Sometimes the best of plans get turned over to work on a more flexible blank canvas. So it was for the installation of Eye of the Corvus.
On Day 1 of install, I walked into the space in the Western Plains Cultural Centre with the plan I’d drawn up months ago sitting on top of the install toolbox. After some consideration of it as we stood in the space, curator Kent Buchanan made a suggestion to move the walls back into one large rectangular space. Over the next few days, even those ‘internal’ walls disappeared, leaving one large space.
As we waited for the projectors to arrive at the end of Day 1, we reached the point of turning the plan over ready to start from scratch. Those projectors would determine the rest.
Days 2 to 4 were about staying flexible — testing ideas, moving walls, extending the projection surface, layering sound, testing volumes, rearranging thoughts about the concept and intent. The input of a curator is critical to exhibitions like Eye of the Corvus. There has to be an understanding between artist and curator, and trust. At no point was the installation plan redrawn, which gave us the freedom to simply do what worked best in the space.
Days 3 to 5 had my tech support Adam Clark join us in the space to start working out the logistics of the motion sensors and soundboards. At one point he had his 3D printer operating on site custom building components as needed as he started lining up lasers and plugging the soundboards into speakers.
Eye of the Corvus is a work of layers of visuals and sound – multiple layers of sound, some ambient and some generated by movement through the space. The relationship between each component of the work has to be assessed as a whole.
Making decisions to move two of the videos into a smaller, secondary space required the creation of a new multi-track soundscape for the main space, put together in the space so I could hear how it worked with the narratives and soundtracks of the dust storm and snow storm videos, and how it sat under the motion-sensored sounds.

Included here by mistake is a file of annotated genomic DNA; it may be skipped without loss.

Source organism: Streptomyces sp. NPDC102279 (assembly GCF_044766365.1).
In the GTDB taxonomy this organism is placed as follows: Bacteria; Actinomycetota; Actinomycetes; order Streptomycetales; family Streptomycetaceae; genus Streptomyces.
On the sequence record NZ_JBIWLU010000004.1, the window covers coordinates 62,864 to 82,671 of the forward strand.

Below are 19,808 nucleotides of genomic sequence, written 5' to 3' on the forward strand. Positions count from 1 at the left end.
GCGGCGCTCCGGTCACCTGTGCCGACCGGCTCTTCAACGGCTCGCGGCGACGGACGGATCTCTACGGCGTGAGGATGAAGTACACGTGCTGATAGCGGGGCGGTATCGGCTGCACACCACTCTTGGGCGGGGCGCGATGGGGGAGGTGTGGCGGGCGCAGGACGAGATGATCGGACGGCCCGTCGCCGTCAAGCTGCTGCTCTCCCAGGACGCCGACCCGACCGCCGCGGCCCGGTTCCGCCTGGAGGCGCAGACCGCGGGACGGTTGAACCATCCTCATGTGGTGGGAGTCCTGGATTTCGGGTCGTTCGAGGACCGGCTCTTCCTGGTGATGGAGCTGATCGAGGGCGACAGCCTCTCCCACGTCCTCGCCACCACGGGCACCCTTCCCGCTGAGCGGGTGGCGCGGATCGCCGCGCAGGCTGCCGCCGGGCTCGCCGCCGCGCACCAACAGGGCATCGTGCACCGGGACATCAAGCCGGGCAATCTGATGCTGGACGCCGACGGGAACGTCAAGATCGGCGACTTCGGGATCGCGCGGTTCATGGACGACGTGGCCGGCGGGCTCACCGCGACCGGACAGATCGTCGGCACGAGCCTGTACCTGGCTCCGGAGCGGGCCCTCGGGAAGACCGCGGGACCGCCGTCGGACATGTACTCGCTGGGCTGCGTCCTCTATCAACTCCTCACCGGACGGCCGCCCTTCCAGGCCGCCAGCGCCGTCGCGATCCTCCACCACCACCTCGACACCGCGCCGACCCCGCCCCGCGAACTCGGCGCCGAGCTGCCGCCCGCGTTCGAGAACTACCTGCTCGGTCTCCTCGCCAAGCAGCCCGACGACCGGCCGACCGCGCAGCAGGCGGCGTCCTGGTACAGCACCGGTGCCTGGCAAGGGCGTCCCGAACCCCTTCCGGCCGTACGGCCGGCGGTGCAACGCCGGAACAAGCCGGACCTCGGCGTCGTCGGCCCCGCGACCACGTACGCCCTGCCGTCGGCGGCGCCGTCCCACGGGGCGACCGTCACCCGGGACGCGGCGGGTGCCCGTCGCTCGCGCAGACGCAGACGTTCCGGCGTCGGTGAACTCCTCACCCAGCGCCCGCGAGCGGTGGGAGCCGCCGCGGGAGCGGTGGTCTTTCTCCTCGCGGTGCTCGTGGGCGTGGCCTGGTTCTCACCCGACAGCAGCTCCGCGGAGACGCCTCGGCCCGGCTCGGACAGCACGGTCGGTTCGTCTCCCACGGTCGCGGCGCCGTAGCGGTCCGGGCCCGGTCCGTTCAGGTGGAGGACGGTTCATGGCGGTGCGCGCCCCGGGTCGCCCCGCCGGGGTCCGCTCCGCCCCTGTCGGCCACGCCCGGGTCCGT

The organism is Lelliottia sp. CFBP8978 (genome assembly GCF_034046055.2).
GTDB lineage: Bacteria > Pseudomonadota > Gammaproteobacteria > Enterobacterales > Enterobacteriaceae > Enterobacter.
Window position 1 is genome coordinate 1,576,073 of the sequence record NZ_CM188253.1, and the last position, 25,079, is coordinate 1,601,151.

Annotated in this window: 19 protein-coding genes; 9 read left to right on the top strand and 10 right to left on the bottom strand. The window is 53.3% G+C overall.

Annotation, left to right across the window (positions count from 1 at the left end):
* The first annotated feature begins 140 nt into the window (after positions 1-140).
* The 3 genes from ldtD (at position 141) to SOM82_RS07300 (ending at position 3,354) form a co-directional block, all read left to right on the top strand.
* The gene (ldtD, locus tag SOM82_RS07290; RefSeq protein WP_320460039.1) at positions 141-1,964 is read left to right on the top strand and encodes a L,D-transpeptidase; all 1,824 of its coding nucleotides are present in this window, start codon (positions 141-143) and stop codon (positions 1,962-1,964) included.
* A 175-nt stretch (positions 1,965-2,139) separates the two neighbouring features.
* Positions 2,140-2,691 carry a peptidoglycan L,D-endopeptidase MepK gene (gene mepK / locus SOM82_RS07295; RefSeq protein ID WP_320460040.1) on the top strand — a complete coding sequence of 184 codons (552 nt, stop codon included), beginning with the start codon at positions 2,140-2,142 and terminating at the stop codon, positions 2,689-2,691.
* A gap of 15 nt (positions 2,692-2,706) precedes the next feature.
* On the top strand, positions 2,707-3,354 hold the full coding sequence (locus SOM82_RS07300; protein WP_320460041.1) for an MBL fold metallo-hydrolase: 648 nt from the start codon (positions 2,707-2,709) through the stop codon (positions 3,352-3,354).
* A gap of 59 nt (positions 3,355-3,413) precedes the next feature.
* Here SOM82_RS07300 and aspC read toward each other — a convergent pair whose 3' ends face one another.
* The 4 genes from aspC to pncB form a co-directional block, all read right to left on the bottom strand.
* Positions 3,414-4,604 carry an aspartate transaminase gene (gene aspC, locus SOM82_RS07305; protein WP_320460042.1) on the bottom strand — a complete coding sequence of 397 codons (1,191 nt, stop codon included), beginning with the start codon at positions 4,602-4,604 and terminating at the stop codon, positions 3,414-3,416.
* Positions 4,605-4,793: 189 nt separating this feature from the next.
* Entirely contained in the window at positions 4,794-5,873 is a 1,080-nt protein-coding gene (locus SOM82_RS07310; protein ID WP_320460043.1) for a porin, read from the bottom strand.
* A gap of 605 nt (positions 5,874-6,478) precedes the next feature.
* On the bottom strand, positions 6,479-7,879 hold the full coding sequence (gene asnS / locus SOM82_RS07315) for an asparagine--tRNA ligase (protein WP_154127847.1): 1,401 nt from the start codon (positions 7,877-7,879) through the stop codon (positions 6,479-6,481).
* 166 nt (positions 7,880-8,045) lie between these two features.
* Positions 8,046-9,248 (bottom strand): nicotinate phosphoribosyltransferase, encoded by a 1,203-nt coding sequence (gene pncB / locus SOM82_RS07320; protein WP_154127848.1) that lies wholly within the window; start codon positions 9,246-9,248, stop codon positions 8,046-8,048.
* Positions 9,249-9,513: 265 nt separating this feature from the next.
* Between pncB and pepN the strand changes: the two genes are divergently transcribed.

Late on Day 5, the vinyls were being put up by Kent and we’d reached a point where we were ready to open, except for some last minute adjustments to the motion sensors. It had been a long week and at times frustrating. There were some long nights, re-editing videos and soundtracks, rendering video overnight, wording catalogue and vinyl text and keeping the socials going. I didn’t sleep much through the week, waking up pre-dawn with a head full of thoughts and to-do lists. There was also the opening to prepare for with a curve ball or two thrown in for good measure. And I was working on having a big opening, which meant on top of the Cultural Centre’s usual promotions, I was doing ‘my thing’ (which is what I do in my ‘other’ life anyway).
On opening day, I had organised for some of my crowdfunding donors to have a preview an hour before the event. Arriving a little earlier to check the work, I discovered the VR headset had discharged overnight and as well as the motion sensors still needing a re-alignment, the projectors had moved ever so slightly as well. It was a bit of a scramble to get it all sorted, but we got there.
By 2pm on Saturday, 14 December the majority of the 110+ crowd had arrived at the gallery, and shortly after the formalities started. I’ll stress, Eye of the Corvus is not a work to be experienced in a crowd, but that’s what you get at big openings. Thankfully, many people were delighted enough to tell me they’d come back when it was quieter.
Unfortunately for the gallery staff, technical shows like this require a bit more maintenance. Over 6 weeks many things can go wrong. Our biggest challenge is probably keeping the VR headsets operating. Using Oculus Go headsets hasn’t been a foolproof or necessarily easy way of presenting immersive video, no matter how engaging the content. The other issue is potentially something in the motion sensor setup failing. When you work in digital media, you know these are some of the limitations of creatively challenging work.
Eye of the Corvus: Messenger of Truth is at the Western Plains Cultural Centre until 2 February 2020.
Read the opening speech here